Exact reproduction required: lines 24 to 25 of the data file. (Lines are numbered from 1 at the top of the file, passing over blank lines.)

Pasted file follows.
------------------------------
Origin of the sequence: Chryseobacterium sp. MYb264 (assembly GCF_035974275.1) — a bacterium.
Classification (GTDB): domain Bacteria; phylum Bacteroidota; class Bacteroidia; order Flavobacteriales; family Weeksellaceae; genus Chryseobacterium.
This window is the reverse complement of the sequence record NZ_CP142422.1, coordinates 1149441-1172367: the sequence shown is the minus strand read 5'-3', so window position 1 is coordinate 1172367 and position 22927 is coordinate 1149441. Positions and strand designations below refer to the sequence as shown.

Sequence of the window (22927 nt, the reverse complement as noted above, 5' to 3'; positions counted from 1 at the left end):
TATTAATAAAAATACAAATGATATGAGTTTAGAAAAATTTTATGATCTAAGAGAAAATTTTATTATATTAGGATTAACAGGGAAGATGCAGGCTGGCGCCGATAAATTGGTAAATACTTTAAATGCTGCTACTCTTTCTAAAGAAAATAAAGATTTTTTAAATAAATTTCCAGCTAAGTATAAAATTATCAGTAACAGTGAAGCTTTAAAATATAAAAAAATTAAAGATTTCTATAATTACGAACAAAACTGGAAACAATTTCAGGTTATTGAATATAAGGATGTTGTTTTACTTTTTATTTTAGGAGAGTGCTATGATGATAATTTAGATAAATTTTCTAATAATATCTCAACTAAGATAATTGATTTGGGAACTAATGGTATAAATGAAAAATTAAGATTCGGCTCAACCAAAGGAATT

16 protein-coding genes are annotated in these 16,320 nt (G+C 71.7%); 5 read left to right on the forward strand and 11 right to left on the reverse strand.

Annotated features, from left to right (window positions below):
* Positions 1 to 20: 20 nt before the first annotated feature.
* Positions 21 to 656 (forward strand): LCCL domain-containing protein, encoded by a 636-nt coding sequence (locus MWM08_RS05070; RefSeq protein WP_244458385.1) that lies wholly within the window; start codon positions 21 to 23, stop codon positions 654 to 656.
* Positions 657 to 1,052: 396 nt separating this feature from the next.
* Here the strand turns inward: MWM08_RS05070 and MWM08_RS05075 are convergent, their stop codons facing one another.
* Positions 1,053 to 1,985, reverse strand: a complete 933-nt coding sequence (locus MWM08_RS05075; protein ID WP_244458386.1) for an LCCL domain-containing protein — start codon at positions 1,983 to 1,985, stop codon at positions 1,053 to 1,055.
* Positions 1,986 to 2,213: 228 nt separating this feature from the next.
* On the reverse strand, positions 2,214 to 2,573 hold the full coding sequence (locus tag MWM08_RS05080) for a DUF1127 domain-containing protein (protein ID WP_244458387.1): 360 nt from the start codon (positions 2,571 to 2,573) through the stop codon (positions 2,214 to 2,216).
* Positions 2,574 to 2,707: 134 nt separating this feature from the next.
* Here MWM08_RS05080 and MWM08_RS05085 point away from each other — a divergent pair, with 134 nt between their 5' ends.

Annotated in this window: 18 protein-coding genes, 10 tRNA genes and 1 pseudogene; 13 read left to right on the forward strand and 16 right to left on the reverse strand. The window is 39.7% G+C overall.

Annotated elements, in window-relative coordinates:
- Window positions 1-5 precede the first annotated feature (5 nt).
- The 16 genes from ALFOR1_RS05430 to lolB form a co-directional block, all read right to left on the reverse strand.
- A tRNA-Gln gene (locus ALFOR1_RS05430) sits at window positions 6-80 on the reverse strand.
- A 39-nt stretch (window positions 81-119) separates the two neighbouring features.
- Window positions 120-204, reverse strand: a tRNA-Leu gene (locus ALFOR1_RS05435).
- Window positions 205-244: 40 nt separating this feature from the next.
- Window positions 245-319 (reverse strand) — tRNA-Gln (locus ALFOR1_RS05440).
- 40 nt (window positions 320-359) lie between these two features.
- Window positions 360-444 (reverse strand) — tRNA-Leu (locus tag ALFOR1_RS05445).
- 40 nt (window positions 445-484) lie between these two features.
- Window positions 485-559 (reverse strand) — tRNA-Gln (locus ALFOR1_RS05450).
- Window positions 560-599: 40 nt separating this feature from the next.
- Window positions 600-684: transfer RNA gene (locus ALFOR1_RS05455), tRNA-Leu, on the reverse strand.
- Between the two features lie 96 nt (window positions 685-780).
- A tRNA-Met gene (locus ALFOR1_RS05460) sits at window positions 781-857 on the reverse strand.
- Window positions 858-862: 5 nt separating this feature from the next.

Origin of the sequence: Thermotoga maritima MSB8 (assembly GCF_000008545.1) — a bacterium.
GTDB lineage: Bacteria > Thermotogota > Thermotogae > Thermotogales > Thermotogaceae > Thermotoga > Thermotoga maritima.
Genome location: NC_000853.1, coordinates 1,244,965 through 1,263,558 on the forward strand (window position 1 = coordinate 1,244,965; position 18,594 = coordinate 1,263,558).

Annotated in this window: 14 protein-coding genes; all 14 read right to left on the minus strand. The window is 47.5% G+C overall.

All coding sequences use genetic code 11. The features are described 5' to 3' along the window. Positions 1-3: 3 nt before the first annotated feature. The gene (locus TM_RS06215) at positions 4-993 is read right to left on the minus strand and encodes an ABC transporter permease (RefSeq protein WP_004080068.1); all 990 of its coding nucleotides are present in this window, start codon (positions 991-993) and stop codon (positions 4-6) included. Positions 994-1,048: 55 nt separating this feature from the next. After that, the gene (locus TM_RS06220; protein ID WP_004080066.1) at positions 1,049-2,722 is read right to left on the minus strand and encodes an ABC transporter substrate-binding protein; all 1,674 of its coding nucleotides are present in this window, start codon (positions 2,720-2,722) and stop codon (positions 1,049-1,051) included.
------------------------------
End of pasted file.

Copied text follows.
- Window positions 205-244: 40 nt separating this feature from the next.
- Window positions 245-319 (reverse strand) — tRNA-Gln (locus ALFOR1_RS05440).